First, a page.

After reading this question What's the intuitive reason that phase space flow is incompressible in Classical Mechanics but compressible in Quantum Mechanics? and some papers of Steuernagel’s group, like “The Quantum Liouville Equation is non-Liouvillian”
I started to think about the relation between Wigner flows and entropy.
I imagined an ensemble of Wigner quasi-probability distributions over the phase space of a closed system.
The ensemble has the property that the sum of W(x, p) over all its elements always equals some constant for each point [x, p] inside some shell of the phase space: the ensemble as a whole has constant density over the shell.
With “shell” I mean the set of all points that would imply total energy between some E1 and E2.
My question is: can you choose an ensemble and a Hamiltonian (keeping the system closed) in such a way that this property is respected at time 0 for some shell but is no longer true at some later time for that same shell?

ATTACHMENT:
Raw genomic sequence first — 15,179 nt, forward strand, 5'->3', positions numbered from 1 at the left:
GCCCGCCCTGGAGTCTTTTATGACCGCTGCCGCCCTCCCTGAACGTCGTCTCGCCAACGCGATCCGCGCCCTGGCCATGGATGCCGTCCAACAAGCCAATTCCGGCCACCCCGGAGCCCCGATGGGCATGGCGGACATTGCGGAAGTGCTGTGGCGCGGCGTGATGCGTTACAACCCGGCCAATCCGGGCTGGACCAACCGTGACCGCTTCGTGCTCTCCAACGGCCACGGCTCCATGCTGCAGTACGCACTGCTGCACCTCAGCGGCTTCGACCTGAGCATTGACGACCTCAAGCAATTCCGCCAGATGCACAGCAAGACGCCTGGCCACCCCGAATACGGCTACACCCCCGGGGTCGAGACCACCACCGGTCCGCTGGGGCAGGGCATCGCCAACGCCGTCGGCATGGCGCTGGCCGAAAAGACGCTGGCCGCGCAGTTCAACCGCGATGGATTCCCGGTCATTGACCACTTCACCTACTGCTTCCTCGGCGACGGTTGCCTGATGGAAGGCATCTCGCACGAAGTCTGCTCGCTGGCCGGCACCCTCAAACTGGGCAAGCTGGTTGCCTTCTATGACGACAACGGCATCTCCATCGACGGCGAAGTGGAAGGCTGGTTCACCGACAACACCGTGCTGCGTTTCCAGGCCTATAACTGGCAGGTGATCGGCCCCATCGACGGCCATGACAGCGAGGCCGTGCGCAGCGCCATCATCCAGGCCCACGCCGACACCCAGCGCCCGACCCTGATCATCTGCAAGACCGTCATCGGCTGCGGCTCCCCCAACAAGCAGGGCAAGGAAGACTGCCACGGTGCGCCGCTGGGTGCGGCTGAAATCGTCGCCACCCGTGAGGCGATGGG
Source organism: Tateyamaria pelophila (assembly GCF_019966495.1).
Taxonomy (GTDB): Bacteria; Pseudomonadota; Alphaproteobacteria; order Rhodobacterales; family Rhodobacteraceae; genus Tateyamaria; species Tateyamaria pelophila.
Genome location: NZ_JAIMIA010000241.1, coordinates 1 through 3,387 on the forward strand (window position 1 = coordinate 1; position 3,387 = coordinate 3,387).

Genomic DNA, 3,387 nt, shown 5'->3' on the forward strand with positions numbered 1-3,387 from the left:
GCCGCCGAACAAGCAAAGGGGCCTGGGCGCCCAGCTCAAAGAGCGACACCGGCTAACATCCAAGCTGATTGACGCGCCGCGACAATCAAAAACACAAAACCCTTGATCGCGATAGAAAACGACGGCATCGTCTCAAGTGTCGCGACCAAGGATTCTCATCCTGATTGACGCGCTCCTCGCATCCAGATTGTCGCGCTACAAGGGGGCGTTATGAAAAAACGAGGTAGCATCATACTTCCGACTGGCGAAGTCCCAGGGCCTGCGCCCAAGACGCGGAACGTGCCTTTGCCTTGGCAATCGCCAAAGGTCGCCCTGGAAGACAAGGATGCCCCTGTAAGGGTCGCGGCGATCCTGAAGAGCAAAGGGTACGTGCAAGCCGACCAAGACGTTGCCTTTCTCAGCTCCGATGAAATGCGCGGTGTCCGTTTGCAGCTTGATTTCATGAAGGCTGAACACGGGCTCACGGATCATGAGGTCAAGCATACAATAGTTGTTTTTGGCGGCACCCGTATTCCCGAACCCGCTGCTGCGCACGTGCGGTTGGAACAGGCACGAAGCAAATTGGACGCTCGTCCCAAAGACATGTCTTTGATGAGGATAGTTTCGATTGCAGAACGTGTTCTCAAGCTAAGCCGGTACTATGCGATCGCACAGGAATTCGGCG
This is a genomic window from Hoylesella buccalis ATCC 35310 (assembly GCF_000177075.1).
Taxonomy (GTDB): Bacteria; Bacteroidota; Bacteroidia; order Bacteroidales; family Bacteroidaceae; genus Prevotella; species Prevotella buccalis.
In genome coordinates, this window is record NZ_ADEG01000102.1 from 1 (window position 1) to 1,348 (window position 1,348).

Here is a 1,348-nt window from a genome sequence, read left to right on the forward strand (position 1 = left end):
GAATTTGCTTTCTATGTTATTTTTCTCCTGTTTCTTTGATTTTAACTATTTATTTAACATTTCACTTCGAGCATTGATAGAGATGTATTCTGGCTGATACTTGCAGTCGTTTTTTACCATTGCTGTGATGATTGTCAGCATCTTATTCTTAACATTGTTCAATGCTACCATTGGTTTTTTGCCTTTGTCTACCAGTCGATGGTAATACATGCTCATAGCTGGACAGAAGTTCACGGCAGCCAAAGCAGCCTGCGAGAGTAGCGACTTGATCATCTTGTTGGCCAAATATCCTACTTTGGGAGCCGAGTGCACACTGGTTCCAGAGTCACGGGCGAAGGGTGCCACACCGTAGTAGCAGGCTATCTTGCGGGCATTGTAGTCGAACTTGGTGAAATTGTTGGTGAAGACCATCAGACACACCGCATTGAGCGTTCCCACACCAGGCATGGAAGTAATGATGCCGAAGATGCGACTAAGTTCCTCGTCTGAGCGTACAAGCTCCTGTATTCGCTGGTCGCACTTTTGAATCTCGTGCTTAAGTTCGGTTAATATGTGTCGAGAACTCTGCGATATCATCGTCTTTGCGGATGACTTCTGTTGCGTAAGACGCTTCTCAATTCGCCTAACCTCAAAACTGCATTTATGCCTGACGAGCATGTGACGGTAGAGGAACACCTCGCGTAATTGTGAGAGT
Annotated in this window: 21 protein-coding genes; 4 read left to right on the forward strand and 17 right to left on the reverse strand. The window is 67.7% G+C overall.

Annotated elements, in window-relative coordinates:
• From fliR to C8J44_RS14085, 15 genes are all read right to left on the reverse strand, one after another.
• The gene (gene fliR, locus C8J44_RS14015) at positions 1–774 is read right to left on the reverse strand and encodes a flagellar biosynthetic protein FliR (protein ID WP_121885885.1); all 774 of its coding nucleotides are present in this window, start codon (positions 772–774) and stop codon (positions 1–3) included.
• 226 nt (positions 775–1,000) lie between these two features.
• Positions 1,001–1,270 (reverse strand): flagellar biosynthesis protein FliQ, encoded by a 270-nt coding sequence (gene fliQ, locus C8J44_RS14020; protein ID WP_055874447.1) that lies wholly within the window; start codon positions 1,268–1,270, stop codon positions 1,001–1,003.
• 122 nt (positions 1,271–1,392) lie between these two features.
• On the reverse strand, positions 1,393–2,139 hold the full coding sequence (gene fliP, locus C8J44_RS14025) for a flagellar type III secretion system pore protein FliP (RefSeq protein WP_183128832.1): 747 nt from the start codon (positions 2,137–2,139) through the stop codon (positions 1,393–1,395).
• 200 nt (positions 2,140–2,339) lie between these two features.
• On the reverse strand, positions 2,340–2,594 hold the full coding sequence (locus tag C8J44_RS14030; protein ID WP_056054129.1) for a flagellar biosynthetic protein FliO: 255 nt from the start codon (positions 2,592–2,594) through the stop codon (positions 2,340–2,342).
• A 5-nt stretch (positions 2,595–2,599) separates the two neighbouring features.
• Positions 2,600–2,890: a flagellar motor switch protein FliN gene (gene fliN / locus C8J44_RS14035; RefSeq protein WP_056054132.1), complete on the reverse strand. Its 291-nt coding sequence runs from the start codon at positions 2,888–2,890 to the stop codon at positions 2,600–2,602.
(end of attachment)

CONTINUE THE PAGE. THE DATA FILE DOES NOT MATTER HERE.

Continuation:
This would be possible if divergence was not a function of the quasi-probability distribution, but it is not clear to me how changes in quasi-probability distribution affect divergence. For example: how does a rotation of the distribution around the centre of phase space affect the divergence field? Are there any systems for which the divergence field does not simply rotate by the same angle?
If you add the fact that for the ensemble as a whole probability on shells is roughly conserved over time (I am not completely sure about this, but it seems sensible, especially for a thick shell) I think an ensemble evolving in such a way would violate the second law of thermodynamics since it would move away from a uniform density distribution, that is the one with maximum entropy.
I don’t see how a non-Liouvillian flow can possibly not imply violation of the second law at least in some cases.
Do you think Wigner flows being non-Liouvillian could be somehow connected to this line of research?
Here they claim that local violations of the second law are possible.